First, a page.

0
$\begingroup$

It is claimed Srivastava, Hinton, et al. that "dropout can be effectively applied in the hidden layers as well and that it can be interpreted as a form of model averaging" and that "training a neural network with dropout can be seen as training a collection of $2^n$ thinned networks with extensive weight sharing".

First: I can intuitively see how dropout is a form of model averaging. At every epoch during training, neuron values are stochastically set to 0. This is akin to having a different neural network (with different numbers of hidden neurons disabled) at every epoch. Is there a mathematical reason why this is interpreted as model averaging?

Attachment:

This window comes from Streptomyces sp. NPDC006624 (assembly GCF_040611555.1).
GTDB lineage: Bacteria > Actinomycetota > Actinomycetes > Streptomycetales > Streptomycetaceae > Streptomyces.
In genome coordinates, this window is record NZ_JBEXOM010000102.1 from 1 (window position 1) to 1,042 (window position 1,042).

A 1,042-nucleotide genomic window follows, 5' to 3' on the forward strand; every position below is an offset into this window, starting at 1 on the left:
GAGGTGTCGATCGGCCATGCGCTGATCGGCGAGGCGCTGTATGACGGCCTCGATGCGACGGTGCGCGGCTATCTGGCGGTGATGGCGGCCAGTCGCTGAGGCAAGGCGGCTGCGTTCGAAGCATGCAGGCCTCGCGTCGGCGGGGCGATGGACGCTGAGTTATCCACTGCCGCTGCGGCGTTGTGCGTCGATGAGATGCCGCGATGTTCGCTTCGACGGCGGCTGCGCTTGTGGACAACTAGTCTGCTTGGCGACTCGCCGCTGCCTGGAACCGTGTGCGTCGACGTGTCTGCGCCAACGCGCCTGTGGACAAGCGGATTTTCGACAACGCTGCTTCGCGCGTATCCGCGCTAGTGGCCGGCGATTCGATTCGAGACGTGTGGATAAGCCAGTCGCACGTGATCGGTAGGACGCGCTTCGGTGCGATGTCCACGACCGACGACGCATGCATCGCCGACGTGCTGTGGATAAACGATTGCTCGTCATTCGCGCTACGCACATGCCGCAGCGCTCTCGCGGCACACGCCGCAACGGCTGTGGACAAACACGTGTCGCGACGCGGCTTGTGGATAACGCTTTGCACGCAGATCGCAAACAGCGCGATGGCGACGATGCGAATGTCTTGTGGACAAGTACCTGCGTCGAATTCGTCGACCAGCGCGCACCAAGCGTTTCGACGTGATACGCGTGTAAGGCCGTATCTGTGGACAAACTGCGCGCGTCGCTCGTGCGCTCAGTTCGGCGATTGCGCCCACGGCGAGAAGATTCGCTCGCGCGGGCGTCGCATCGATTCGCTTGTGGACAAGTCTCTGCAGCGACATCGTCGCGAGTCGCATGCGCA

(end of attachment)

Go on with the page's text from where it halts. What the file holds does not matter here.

Second: where does the $2^n$ come from in the second quote?

$\endgroup$

1 Answer 1

0
$\begingroup$

Regarding first: Usually dropout is only active during the training phase of your model (Exceptions to this include models providing simple uncertainty quantification). Thus, during inference of new unseen inputs the whole model is used, essentially resulting in a superposition of all previously trained sub-models, which were created using dropout. I think this what they mean by averaging.

Regarding second: You need to consider the given context. Given a model with n neurons, which have the binary trait of being either enabled or disabled by dropout, results in 2^n possible sub-models.

$\endgroup$

Your Answer

By clicking “Post Your Answer”, you agree to our terms of service and acknowledge you have read our privacy policy.

Not the answer you're looking for? Browse other questions tagged or ask your own question.